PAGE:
Pediatric and Teen CL Care
By Christine W. Sindt, OD, FAAO
Colleagues frequently ask me how to get reimbursement for pediatric medically necessary contact lenses. I have used two templates with good results. One is an Insurance Reimbursement Request form, which is available for download by clicking this link.
Letter to Insurance Company
In some cases, it is appropriate to petition an insurance company for a policy change so each individual lens does not require a review of coverage. Here is an example for a request for coverage for pediatric aphakia.
To whom it may concern:
This is a request for review of coverage for (Patient name) pediatric aphakic (ICD-9 379.31) contact lenses. This letter is intended to outline the necessity of contact lenses, the time and services involved in fitting the lenses, cost of the lenses, and the necessity of backup contact lenses. Pediatric aphakia cannot be compared to adult aphakia.
A child is not born being able to see. Vision develops as an image forms in the eye and is transmitted to the brain. If the brain is denied an image, pathways that allow the brain to process the image are not formed. This is called amblyopia (ICD-9 Code 368.00). There is a critical period in a child's life in which these pathways can be formed. This time is most critical during the child's first year of life. After the first year it becomes increasingly difficult to improve vision.
When a child is diagnosed with a cataract (ICD-9 Code 743.30), it must be removed immediately if it is hindering vision development. However, without a lens inside the eye, the light will not focus and form an image on the retina. Spectacles or a contact lens must be fit quickly so the vision pathway to the brain can start to form. Spectacles, however, can cause image distortion, prismatic effects, anisometropia (ICD-9 Code 367.31), and aniseikonia, resulting in a less than perfect image. All of these effects are eliminated by using contact lenses. A contact lens acts as if it were part of the eye; wherever a child looks, he will be looking through the lens center. Spectacles are not possible in the case of unilateral aphakia because of the image size difference that aniseikonia (ICD-9 code 367.32) induces.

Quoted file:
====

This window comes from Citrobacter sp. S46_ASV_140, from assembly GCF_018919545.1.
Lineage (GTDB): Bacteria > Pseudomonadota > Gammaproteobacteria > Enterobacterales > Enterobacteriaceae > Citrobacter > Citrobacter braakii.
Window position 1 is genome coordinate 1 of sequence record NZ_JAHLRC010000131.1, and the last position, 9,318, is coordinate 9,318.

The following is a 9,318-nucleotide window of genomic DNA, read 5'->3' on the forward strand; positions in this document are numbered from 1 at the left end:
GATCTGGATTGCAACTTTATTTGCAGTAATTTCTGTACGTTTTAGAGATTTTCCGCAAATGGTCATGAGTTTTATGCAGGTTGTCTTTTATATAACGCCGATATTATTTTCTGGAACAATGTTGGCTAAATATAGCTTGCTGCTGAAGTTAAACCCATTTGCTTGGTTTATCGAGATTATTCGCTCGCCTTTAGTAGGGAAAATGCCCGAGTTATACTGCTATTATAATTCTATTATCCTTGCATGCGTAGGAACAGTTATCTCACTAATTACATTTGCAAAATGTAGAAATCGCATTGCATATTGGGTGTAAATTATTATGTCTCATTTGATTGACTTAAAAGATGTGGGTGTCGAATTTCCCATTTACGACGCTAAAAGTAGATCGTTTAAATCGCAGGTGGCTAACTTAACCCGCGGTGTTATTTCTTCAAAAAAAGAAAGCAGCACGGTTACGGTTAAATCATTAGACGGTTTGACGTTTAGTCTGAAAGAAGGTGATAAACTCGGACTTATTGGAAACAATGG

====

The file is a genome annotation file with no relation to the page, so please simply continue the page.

Unlike an adult aphake, a child's eye is continuing to grow. As the eye length increases, the power needed to correct the child's vision will decrease. This causes frequent changes in a child's contact lens. It is necessary to follow a child with frequent examinations to monitor that child's visual development. In many cases, we need to change a child's lens more quickly than we are able to obtain prior consent.
In some cases, it may take two or more weeks to get a contact lens from a manufacturer. Because of the time delay and possible vision loss, we require the parents to keep a backup pair of contact lenses at home.
An infant is seen every one to two weeks during the initial three months of fitting. Then the baby is seen every month for the rest of the first year. Infants typically require a change in lens fit at 6 to 8 weeks old, 6 to 9 months old, and around 1 year old. After one year a child is seen less frequently, every two to three months, and requires fewer changes. The average child goes through eight lenses per eye during the first year of life and four lenses per eye thereafter, including fit changes, loss, and breakage.
The use of contact lenses in pediatric aphakia is a true medical necessity. These lenses are prosthetic devices, replacing the lens of the eye. They correct vision beyond that which is obtainable with spectacles. However, it is necessary to monitor the fit and make changes as the eye grows to ensure health and optimum development of the visual pathway.
Sincerely, (Your name) CLS
Dr. Sindt is a clinical associate professor of ophthalmology and director of the contact lens service at the University of Iowa Department of Ophthalmology and Visual Sciences. She is also the 2010-2011 Chair of the AOA Cornea and Contact Lens Council. She is a consultant or advisor to Alcon, Ciba Vision, and Vistakon and has received research funds from Alcon. You can reach her at email@example.com.